Kliff Kingsbury’s offense has flaws but likes to attack the same areas using similar receivers with positional archetypes like Daniels had in college. That LSU offense can map well to the Commanders’ personnel in Terry McLaurin and Jahan Dotson. Kingsbury schemed up a strong rushing attack in Arizona and Daniels would be a huge boost there. Washington also has the resources to fortify the line on Day 2 or be one of those teams that wants to trade back up in Round 1 for a tackle.

I can see ourselves needing to temperature-check Daniels’ development and ultimate ceiling in a few seasons. It’s just as easy to imagine no one caring about that in the middle of his rookie year when he’s successfully operating Washington’s offense as a rushing and passing threat alongside some quality receivers.

The running back class isn’t strong. It’s not a great year for the position — so they say. And by all accounts, it’s a real assessment, at least in terms of the first round. It would be an outright stunner to see a back come off the board in Round 1; Round 3 may be more realistic for the run to occur.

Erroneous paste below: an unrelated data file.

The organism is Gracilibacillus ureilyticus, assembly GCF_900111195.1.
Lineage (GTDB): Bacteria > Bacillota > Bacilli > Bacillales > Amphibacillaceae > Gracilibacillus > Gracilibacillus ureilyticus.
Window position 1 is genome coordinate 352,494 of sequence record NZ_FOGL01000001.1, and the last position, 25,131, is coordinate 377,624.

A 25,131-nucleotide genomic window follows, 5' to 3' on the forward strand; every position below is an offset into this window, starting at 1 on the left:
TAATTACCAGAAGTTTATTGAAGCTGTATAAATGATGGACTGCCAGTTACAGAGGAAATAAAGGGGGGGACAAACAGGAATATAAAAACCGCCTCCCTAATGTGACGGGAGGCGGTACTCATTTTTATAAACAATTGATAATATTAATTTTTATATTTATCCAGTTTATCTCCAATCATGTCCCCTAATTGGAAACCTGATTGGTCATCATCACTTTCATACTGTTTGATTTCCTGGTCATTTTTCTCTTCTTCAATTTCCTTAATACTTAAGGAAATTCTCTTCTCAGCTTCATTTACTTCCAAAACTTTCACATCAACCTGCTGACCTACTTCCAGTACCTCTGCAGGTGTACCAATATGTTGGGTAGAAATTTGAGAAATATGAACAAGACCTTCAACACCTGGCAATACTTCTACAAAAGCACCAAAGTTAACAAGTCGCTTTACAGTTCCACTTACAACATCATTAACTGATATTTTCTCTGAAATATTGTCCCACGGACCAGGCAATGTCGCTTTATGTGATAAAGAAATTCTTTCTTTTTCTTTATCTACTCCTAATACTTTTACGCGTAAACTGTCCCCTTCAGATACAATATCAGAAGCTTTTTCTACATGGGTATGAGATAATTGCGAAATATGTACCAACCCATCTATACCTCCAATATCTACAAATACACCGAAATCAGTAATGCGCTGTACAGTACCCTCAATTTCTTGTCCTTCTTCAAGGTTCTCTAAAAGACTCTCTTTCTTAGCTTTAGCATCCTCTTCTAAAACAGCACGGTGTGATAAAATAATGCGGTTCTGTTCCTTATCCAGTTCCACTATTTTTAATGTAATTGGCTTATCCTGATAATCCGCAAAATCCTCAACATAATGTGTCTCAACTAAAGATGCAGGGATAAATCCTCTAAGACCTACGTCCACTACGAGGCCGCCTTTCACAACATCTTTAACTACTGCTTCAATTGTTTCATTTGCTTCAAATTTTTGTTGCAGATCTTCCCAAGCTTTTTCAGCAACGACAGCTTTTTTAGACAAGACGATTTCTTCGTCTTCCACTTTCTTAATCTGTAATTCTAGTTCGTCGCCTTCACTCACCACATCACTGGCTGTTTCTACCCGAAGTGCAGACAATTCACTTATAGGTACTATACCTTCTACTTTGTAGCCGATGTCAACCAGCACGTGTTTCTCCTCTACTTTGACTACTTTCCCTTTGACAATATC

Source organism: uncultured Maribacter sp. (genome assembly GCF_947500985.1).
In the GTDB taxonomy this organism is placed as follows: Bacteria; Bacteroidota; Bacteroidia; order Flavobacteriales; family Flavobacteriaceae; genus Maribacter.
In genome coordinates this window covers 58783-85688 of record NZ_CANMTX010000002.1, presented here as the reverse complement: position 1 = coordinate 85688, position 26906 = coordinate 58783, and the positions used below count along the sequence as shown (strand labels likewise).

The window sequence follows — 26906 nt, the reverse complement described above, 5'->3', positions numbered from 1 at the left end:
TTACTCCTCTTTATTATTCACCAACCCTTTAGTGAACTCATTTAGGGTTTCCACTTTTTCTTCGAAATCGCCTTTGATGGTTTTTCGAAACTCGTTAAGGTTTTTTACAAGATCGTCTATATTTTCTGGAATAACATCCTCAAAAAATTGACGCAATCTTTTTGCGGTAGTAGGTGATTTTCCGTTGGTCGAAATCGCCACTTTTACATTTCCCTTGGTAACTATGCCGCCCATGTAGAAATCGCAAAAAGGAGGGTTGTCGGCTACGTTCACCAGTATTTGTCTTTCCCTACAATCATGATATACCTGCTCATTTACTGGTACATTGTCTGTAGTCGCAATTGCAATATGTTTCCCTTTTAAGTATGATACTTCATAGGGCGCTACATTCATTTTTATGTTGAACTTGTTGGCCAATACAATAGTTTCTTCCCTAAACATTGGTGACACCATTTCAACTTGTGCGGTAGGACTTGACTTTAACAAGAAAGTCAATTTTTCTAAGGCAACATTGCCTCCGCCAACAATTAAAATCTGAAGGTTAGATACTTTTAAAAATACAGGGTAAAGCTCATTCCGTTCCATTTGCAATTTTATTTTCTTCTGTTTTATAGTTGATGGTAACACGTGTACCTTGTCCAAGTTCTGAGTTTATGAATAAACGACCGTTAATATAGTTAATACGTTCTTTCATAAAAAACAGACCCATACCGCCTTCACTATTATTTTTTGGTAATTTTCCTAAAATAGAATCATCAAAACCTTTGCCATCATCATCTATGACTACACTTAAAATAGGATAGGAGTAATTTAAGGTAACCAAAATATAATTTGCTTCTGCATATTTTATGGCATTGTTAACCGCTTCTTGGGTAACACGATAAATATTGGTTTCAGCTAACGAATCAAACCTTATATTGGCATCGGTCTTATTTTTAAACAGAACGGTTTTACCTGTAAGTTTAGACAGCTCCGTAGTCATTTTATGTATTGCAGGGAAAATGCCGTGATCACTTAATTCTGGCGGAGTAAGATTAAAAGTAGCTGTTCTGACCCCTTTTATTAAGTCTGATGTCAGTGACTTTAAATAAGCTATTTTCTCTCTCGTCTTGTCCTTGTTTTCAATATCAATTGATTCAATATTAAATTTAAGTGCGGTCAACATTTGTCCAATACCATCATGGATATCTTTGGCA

That said, some high-level producers will come from this class. Guys like Jonathan Brooks, Trey Benson and others don’t have the first-round pedigree but there is talent in this crop. Even better, there are teams like the Cowboys and Chargers with strong ecosystems in place for a running back to come in and produce right away.

The 2024 running back class may well end up looking better in hindsight than it has in the preview of April’s event. The last class that was viewed similarly to this one was 2014, where Bishop Sankey was the first back off the board at 54 overall. He didn’t work out, but Jeremy Hill and Carlos Hyde were drafted shortly after and had some good moments in the league.

Chargers fans and lovers of great football should want to see Marvin Harrison Jr. paired with Justin Herbert. He’s the perfect WR1 to rebuild this room around Herbert.